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Ken Hoffman jaunts to jolly old England for the finest fish and chips

Ken Hoffman jaunts to jolly old England for the finest fish and chips

Johnny English Traditional Fish & Chips exterior Liverpool Hoffman
Johhny English is a Liverpudlian instituion.  Photo by Ken Hoffman
Johnny English Traditional Fish & Chips
The fish is heavily battered and fried in beef drippings.  Photo by Ken Hoffman
Johnny English Traditional Fish & Chips In Cod We Trust
The sign is no fish story. Photo by Ken Hoffman
Johnny English Traditional Fish & Chips exterior Liverpool Hoffman
Johnny English Traditional Fish & Chips
Johnny English Traditional Fish & Chips In Cod We Trust

This week, I reached out for a world classic — fish and chips (hold the mushy peas) — at Johnny English Traditional Fish & Chips on Bold Street in Liverpool, England. It's just a few blocks from the former site of the Cavern Club on Mathew Street, where the Beatles played 292 times before conquering the world.

Fish and chips is the burger 'n' fries of England, their national fast food feast. And while I'm in Liverpool for the start of International Beatle Week, I asked around: "Where's the best fish and chips in town? Most pointed me to Johnny English, so off I went. 

They didn't steer me wrong. My order of fish — a giant piece of cod, battered senseless and deep-fried — was cooked to order and served steaming hot. (Be careful breaking off your first piece.) The fish was about a foot long, an actual 12 inches — not a Subway footlong.

The batter is so crunchy, you can hear the person eating two tables away. The fish is flaky and tender. It's a real filet, not a minced mashup like our fish sticks. There's a sign on the wall: "In Cod We Trust." Very punny. 

You get a mountain of short, stubby chips (fries). Their chips are our fries. Our chips are their crisps. As George Bernard Shaw said, "England and America are two countries separated by the same language." (Well, it could have been Shaw, could have been Oscar Wilde, maybe Winston Churchill. Nobody knows for certain, but it's true when it comes to fast food.) The chips are only slightly crispy and soft inside, not strong and sturdy like McDonald's iconic fries.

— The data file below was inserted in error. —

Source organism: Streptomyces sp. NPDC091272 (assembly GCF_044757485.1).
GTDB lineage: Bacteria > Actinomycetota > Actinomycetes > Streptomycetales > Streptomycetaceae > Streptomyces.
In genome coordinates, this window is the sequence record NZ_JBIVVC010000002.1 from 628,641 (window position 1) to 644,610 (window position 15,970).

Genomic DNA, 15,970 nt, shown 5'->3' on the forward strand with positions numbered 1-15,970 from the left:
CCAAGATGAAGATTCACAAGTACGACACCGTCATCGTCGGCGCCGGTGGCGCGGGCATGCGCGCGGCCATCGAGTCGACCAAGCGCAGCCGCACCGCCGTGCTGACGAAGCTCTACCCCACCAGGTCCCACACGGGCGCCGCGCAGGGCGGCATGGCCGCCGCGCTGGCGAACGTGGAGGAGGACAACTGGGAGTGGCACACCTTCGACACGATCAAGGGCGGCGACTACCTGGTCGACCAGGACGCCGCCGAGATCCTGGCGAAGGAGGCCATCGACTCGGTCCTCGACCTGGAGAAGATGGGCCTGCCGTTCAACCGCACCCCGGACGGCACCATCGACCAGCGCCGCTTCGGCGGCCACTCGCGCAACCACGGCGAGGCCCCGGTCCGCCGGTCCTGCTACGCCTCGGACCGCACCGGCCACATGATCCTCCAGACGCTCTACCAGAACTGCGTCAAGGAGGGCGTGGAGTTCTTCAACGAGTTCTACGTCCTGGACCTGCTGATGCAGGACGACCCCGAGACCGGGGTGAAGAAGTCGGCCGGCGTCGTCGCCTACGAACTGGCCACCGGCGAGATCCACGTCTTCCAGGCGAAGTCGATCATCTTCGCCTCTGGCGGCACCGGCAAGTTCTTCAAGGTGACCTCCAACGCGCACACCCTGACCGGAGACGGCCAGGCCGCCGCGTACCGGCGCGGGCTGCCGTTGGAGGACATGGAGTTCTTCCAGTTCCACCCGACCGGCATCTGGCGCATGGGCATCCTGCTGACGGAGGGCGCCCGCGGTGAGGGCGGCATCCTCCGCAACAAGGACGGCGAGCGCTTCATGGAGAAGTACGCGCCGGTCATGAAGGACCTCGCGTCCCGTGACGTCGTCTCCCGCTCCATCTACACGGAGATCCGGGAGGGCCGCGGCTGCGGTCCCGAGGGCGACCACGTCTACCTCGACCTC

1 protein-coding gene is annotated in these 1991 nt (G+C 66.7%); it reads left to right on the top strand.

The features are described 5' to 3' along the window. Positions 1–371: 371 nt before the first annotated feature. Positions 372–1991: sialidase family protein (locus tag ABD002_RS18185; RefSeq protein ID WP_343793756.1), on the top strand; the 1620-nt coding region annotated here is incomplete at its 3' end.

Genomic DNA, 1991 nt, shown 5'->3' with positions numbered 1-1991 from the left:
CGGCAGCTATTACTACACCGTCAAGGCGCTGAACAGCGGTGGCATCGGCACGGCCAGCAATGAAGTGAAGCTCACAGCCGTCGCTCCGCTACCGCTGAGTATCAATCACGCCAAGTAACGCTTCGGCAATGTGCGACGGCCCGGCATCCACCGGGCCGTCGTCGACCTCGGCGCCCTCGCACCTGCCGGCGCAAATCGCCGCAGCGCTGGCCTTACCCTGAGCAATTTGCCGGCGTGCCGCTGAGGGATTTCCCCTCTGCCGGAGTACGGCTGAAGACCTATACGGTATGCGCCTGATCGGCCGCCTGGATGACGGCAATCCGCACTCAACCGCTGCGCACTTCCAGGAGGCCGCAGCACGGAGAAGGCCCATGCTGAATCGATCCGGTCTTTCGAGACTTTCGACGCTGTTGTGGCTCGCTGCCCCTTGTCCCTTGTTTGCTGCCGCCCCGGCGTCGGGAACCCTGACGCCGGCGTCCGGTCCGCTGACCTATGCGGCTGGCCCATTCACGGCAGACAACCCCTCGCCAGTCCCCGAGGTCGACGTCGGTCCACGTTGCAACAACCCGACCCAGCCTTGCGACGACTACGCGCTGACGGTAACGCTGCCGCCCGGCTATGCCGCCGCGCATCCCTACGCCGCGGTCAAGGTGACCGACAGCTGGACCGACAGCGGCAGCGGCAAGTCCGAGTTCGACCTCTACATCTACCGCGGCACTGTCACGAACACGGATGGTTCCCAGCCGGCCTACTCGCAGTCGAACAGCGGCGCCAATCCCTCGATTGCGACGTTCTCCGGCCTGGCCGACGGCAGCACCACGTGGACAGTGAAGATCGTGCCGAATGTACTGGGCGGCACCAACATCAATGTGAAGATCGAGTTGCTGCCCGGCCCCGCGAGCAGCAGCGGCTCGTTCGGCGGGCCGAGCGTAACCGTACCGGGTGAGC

Johnny English fish and chips is served wrapped in wax paper that looks like newsprint. Fish and chips used to come in rolled up actual newspaper, but the health department stepped in and stopped that. Each order comes with a lemon wedge on top and tartar sauce on the side. Malt vinegar, salt, and pepper are on on tables. Ketchup is available upon request for heathens.

My large order cost about $12, give or take the exchange rate that day.

I was surprised by the sheer heft of the meal. I'm pretty good at guessing weights; I could work the carnival circuit. I'm saying my order was two pounds easy, with enough fish for two, and fries for four.

Halfway through my dinner, I walked back to the counter and asked, "What makes this so delicious, it's nothing like fish and chips in America?" The fry cook said, "It's probably how we fry the fish. We use beef drippings."

Please, don't be still my heart.

I normally give the nutritional bad news in these reviews: calories, fat grams, carbs, etc. Johnny English doesn't post its numbers, but the bidding starts at 1,500 calories and 100 fat grams per large order. It's a bulldozer dinner. You'll feel it the next morning.

Johnny English, like most chip shops in England, is an independent restaurant, not part of a mega chain. What would the U.S. do without our burger giants? Imagine no McDonald's, no Burger King, no Wendy's, no Sonic, no Jack in the Box, no In-N-Out, no Carl's Jr., no Smashburger, no Five Guys, no White Castle.

America would never make it to 1 pm. 

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Ken Hoffman reviews a new fast food restaurant item every Wednesday. Have a suggestion or a drive-thru favorite? Let Ken know in the comments or on Twitter